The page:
A cyclist passes one of Dublin's many unfinished and bankrupt private housing developments. (AP photo/Shawn Pogatchnik)

The countries of the European Union, particularly those belonging to the less powerful "periphery," have faced a common political challenge: getting their citizens to go along with austerity measures. Putting aside the economic wisdom of those policies, the politics can be tricky. In a number of those countries, most notably Greece, outrage against austerity measures has exacerbated public protests and even accelerated the rise of political extremism, particularly on the far right. It's bad news for the health of those countries today and for their long-term prospects.

One country, though, has been relatively successful in imposing austerity without sparking a damaging backlash: Ireland. The Economist explains that Ireland's history of emigration -- when times are hard, citizens move abroad -- has helped ease the politics.

For all the anger, emigration provides an economic and social safety-valve. It had reduced Ireland's unemployment rate and the burden on the state's overstretched finances. And emigration may help to explain a puzzle of Irish politics: why the Irish people, for all their history of political revolt against British rule, have been less rebellious against austerity than, say, the Greeks.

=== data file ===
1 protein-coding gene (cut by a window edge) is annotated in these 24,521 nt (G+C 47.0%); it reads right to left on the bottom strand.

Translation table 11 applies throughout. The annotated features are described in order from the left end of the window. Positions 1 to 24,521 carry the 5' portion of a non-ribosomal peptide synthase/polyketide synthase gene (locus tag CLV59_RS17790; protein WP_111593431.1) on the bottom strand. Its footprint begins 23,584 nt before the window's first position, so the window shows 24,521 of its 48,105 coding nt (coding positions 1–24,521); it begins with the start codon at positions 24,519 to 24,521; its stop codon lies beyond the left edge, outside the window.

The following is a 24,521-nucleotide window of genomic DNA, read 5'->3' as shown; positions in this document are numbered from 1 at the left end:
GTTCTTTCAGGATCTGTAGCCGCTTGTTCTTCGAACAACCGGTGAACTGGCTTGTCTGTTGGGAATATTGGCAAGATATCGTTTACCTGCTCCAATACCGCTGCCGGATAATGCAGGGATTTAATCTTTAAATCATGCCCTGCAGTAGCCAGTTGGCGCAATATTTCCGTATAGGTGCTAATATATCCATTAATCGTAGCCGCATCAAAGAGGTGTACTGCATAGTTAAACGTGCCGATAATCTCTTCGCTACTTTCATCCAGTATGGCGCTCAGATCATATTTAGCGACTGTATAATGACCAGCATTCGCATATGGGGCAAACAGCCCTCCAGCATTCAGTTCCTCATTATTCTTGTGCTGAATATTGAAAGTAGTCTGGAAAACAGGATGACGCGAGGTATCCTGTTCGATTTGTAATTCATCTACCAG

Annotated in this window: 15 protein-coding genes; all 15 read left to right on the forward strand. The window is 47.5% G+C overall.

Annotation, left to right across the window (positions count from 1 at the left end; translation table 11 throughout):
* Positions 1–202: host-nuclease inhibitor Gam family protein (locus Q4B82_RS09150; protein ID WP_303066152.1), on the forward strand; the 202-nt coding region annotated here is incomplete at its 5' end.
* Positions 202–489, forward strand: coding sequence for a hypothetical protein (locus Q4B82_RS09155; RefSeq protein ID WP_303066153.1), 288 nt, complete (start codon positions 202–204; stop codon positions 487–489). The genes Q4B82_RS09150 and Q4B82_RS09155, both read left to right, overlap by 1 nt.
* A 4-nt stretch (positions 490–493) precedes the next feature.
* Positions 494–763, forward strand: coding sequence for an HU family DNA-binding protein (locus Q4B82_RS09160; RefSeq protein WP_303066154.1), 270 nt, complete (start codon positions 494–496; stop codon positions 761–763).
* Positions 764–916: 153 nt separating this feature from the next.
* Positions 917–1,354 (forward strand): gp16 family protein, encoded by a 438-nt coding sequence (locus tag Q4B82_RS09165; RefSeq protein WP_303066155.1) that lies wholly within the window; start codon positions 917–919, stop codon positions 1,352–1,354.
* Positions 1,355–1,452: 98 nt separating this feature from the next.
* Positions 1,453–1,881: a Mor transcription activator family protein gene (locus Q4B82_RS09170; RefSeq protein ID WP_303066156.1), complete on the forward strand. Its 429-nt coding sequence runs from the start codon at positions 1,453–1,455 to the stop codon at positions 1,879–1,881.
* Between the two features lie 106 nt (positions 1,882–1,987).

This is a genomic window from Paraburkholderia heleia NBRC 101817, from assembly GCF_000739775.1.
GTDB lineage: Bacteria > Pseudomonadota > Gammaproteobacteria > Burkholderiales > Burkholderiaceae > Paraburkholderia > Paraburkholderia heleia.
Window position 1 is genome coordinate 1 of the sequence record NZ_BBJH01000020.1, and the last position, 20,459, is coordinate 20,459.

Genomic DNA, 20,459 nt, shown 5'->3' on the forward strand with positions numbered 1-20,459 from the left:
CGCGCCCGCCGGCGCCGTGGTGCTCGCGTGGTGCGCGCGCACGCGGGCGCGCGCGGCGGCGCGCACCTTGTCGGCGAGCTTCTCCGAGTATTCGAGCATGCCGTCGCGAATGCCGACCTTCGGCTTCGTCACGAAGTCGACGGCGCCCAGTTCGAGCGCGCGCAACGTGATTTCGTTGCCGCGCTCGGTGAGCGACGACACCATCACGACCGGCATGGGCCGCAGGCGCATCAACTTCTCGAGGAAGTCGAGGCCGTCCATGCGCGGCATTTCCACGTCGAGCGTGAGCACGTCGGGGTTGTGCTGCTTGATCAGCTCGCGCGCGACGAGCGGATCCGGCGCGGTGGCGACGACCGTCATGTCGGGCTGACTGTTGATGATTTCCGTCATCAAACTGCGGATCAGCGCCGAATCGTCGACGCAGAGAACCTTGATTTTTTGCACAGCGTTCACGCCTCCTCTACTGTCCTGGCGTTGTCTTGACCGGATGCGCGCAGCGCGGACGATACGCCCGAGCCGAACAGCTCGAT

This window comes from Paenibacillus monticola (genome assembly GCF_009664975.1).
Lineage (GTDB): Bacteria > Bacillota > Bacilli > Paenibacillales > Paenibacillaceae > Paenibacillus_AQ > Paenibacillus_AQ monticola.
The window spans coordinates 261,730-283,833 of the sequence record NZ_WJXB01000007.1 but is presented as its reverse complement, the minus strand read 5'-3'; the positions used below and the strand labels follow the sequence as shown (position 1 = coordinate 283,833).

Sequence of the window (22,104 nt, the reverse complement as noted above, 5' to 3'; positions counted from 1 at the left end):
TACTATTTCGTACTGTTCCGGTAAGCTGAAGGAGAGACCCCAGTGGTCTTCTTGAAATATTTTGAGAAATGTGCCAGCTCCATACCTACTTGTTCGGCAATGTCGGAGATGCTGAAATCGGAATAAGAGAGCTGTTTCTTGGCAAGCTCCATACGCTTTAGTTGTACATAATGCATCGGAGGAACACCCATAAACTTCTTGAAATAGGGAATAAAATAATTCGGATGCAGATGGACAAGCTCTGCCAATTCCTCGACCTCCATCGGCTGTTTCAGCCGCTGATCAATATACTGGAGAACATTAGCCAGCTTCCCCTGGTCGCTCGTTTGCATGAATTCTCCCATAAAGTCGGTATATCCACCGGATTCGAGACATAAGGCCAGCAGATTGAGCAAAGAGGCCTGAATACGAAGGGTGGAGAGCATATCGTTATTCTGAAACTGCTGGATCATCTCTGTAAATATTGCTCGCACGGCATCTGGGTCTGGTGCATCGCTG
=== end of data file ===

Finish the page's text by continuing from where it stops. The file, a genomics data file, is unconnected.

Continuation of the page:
This, in part, has allowed the Irish government to negotiate more favorable bail-out terms and to more easily implement economic reforms. The Economist suggests the country could have "a good claim to being a model of adjustment through austerity and structural reform." Again, that's putting aside the economic question of whether those are the right policies, but it seems to have allowed Ireland to more easily navigate the political aspects of austerity.

Of course, even if emigration helps in the short term, it could be risky in the long term. Generally speaking, a national population needs to grow, not shrink, for an economy to expand over the long term. In long-time economic powerhouses countries such as Germany and Japan, declining birthrates are seen as a sign of coming economic decline and, as a result, possible political turmoil. Even if emigration helps in the short term -- fewer unemployed, less social unrest, more effective politics --  its demographic effects could undo all that good in the long term.

This poses sort of a chicken-and-egg problem for Ireland. Does the emigration "release valve" provide short-term space for the country to solve its long-term problems, hopefully in time for it to renew demographic growth? Or does the population outflow just create yet another long-term issue? It's probably a combination of both, but the Irish example here is one that other E.U. periphery countries might consider -- whether to adopt or to avoid.